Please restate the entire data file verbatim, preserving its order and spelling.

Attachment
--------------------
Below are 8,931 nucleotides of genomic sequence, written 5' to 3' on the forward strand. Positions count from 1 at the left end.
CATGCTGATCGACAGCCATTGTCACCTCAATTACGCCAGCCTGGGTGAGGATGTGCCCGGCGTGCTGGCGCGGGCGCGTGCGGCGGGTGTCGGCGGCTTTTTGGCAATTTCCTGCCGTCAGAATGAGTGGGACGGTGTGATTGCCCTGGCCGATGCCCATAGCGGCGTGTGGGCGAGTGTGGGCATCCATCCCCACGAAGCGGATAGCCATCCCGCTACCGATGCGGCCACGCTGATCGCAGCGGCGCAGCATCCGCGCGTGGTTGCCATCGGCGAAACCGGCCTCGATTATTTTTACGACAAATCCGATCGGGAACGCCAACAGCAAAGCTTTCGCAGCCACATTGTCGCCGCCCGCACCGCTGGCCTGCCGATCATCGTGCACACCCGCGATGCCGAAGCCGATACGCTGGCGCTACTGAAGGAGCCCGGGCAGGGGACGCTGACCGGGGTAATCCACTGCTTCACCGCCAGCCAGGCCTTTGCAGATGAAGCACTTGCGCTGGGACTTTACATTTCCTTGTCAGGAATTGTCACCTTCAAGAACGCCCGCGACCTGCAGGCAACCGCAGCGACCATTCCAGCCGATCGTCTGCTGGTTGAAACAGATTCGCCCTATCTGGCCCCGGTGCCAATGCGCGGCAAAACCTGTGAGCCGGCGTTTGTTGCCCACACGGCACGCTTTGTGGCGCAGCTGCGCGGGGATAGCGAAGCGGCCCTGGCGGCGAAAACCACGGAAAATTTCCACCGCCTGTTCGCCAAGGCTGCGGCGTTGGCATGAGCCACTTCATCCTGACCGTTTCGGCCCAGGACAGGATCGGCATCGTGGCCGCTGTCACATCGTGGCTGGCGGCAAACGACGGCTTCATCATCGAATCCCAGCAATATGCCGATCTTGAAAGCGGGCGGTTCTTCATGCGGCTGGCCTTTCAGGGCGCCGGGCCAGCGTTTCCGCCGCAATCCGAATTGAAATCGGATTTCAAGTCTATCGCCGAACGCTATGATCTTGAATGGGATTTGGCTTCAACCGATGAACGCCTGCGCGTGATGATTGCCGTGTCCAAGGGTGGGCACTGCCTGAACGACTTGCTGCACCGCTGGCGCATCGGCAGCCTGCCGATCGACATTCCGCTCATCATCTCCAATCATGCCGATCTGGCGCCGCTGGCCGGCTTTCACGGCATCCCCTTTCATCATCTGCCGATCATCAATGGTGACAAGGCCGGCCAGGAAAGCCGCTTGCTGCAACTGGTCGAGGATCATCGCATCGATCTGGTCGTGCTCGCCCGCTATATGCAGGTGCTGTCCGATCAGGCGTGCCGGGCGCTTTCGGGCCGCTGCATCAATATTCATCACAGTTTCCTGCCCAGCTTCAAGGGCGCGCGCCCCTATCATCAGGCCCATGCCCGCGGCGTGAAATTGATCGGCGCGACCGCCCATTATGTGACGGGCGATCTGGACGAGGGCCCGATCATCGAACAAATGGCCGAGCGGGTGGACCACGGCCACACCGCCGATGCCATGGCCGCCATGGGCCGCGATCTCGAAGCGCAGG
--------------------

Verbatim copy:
Below are 8,931 nucleotides of genomic sequence, written 5' to 3' on the forward strand. Positions count from 1 at the left end.
CATGCTGATCGACAGCCATTGTCACCTCAATTACGCCAGCCTGGGTGAGGATGTGCCCGGCGTGCTGGCGCGGGCGCGTGCGGCGGGTGTCGGCGGCTTTTTGGCAATTTCCTGCCGTCAGAATGAGTGGGACGGTGTGATTGCCCTGGCCGATGCCCATAGCGGCGTGTGGGCGAGTGTGGGCATCCATCCCCACGAAGCGGATAGCCATCCCGCTACCGATGCGGCCACGCTGATCGCAGCGGCGCAGCATCCGCGCGTGGTTGCCATCGGCGAAACCGGCCTCGATTATTTTTACGACAAATCCGATCGGGAACGCCAACAGCAAAGCTTTCGCAGCCACATTGTCGCCGCCCGCACCGCTGGCCTGCCGATCATCGTGCACACCCGCGATGCCGAAGCCGATACGCTGGCGCTACTGAAGGAGCCCGGGCAGGGGACGCTGACCGGGGTAATCCACTGCTTCACCGCCAGCCAGGCCTTTGCAGATGAAGCACTTGCGCTGGGACTTTACATTTCCTTGTCAGGAATTGTCACCTTCAAGAACGCCCGCGACCTGCAGGCAACCGCAGCGACCATTCCAGCCGATCGTCTGCTGGTTGAAACAGATTCGCCCTATCTGGCCCCGGTGCCAATGCGCGGCAAAACCTGTGAGCCGGCGTTTGTTGCCCACACGGCACGCTTTGTGGCGCAGCTGCGCGGGGATAGCGAAGCGGCCCTGGCGGCGAAAACCACGGAAAATTTCCACCGCCTGTTCGCCAAGGCTGCGGCGTTGGCATGAGCCACTTCATCCTGACCGTTTCGGCCCAGGACAGGATCGGCATCGTGGCCGCTGTCACATCGTGGCTGGCGGCAAACGACGGCTTCATCATCGAATCCCAGCAATATGCCGATCTTGAAAGCGGGCGGTTCTTCATGCGGCTGGCCTTTCAGGGCGCCGGGCCAGCGTTTCCGCCGCAATCCGAATTGAAATCGGATTTCAAGTCTATCGCCGAACGCTATGATCTTGAATGGGATTTGGCTTCAACCGATGAACGCCTGCGCGTGATGATTGCCGTGTCCAAGGGTGGGCACTGCCTGAACGACTTGCTGCACCGCTGGCGCATCGGCAGCCTGCCGATCGACATTCCGCTCATCATCTCCAATCATGCCGATCTGGCGCCGCTGGCCGGCTTTCACGGCATCCCCTTTCATCATCTGCCGATCATCAATGGTGACAAGGCCGGCCAGGAAAGCCGCTTGCTGCAACTGGTCGAGGATCATCGCATCGATCTGGTCGTGCTCGCCCGCTATATGCAGGTGCTGTCCGATCAGGCGTGCCGGGCGCTTTCGGGCCGCTGCATCAATATTCATCACAGTTTCCTGCCCAGCTTCAAGGGCGCGCGCCCCTATCATCAGGCCCATGCCCGCGGCGTGAAATTGATCGGCGCGACCGCCCATTATGTGACGGGCGATCTGGACGAGGGCCCGATCATCGAACAAATGGCCGAGCGGGTGGACCACGGCCACACCGCCGATGCCATGGCCGCCATGGGCCGCGATCTCGAAGCGCAGG